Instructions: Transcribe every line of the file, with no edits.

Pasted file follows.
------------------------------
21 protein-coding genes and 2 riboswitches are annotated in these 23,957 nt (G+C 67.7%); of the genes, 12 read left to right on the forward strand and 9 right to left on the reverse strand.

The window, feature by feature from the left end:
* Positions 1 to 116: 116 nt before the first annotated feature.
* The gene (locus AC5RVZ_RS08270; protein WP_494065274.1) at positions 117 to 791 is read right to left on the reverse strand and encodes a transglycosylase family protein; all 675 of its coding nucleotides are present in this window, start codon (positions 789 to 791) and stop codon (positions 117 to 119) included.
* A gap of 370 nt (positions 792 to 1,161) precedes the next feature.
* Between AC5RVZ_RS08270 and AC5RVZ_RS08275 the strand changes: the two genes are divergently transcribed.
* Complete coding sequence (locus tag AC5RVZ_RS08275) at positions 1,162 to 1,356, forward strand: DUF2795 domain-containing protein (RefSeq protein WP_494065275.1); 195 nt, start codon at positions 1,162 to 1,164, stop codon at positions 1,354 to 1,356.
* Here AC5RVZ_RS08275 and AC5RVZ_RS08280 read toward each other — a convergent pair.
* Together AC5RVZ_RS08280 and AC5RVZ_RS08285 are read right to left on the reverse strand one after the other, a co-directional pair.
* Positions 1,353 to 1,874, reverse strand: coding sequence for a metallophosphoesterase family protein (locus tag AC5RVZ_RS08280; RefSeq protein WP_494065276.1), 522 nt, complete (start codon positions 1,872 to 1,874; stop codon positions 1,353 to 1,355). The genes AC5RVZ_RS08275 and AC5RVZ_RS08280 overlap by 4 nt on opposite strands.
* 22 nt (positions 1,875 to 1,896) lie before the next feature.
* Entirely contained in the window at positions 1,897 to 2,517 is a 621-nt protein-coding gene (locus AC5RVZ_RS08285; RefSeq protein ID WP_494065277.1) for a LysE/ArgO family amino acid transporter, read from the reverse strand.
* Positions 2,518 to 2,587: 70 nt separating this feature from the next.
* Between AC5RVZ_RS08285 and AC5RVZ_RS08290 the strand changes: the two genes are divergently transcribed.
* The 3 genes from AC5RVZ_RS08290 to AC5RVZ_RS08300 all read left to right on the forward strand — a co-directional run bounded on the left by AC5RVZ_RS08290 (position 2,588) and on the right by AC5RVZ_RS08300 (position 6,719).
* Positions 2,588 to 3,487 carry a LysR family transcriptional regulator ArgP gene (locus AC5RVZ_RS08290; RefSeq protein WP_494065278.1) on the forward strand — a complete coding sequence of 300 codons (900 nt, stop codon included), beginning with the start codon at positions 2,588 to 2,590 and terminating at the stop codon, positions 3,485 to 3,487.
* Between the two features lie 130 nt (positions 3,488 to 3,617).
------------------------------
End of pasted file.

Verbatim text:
21 protein-coding genes and 2 riboswitches are annotated in these 23,957 nt (G+C 67.7%); of the genes, 12 read left to right on the forward strand and 9 right to left on the reverse strand.

The window, feature by feature from the left end:
* Positions 1 to 116: 116 nt before the first annotated feature.
* The gene (locus AC5RVZ_RS08270; protein WP_494065274.1) at positions 117 to 791 is read right to left on the reverse strand and encodes a transglycosylase family protein; all 675 of its coding nucleotides are present in this window, start codon (positions 789 to 791) and stop codon (positions 117 to 119) included.
* A gap of 370 nt (positions 792 to 1,161) precedes the next feature.
* Between AC5RVZ_RS08270 and AC5RVZ_RS08275 the strand changes: the two genes are divergently transcribed.
* Complete coding sequence (locus tag AC5RVZ_RS08275) at positions 1,162 to 1,356, forward strand: DUF2795 domain-containing protein (RefSeq protein WP_494065275.1); 195 nt, start codon at positions 1,162 to 1,164, stop codon at positions 1,354 to 1,356.
* Here AC5RVZ_RS08275 and AC5RVZ_RS08280 read toward each other — a convergent pair.
* Together AC5RVZ_RS08280 and AC5RVZ_RS08285 are read right to left on the reverse strand one after the other, a co-directional pair.
* Positions 1,353 to 1,874, reverse strand: coding sequence for a metallophosphoesterase family protein (locus tag AC5RVZ_RS08280; RefSeq protein WP_494065276.1), 522 nt, complete (start codon positions 1,872 to 1,874; stop codon positions 1,353 to 1,355). The genes AC5RVZ_RS08275 and AC5RVZ_RS08280 overlap by 4 nt on opposite strands.
* 22 nt (positions 1,875 to 1,896) lie before the next feature.
* Entirely contained in the window at positions 1,897 to 2,517 is a 621-nt protein-coding gene (locus AC5RVZ_RS08285; RefSeq protein ID WP_494065277.1) for a LysE/ArgO family amino acid transporter, read from the reverse strand.
* Positions 2,518 to 2,587: 70 nt separating this feature from the next.
* Between AC5RVZ_RS08285 and AC5RVZ_RS08290 the strand changes: the two genes are divergently transcribed.
* The 3 genes from AC5RVZ_RS08290 to AC5RVZ_RS08300 all read left to right on the forward strand — a co-directional run bounded on the left by AC5RVZ_RS08290 (position 2,588) and on the right by AC5RVZ_RS08300 (position 6,719).
* Positions 2,588 to 3,487 carry a LysR family transcriptional regulator ArgP gene (locus AC5RVZ_RS08290; RefSeq protein WP_494065278.1) on the forward strand — a complete coding sequence of 300 codons (900 nt, stop codon included), beginning with the start codon at positions 2,588 to 2,590 and terminating at the stop codon, positions 3,485 to 3,487.
* Between the two features lie 130 nt (positions 3,488 to 3,617).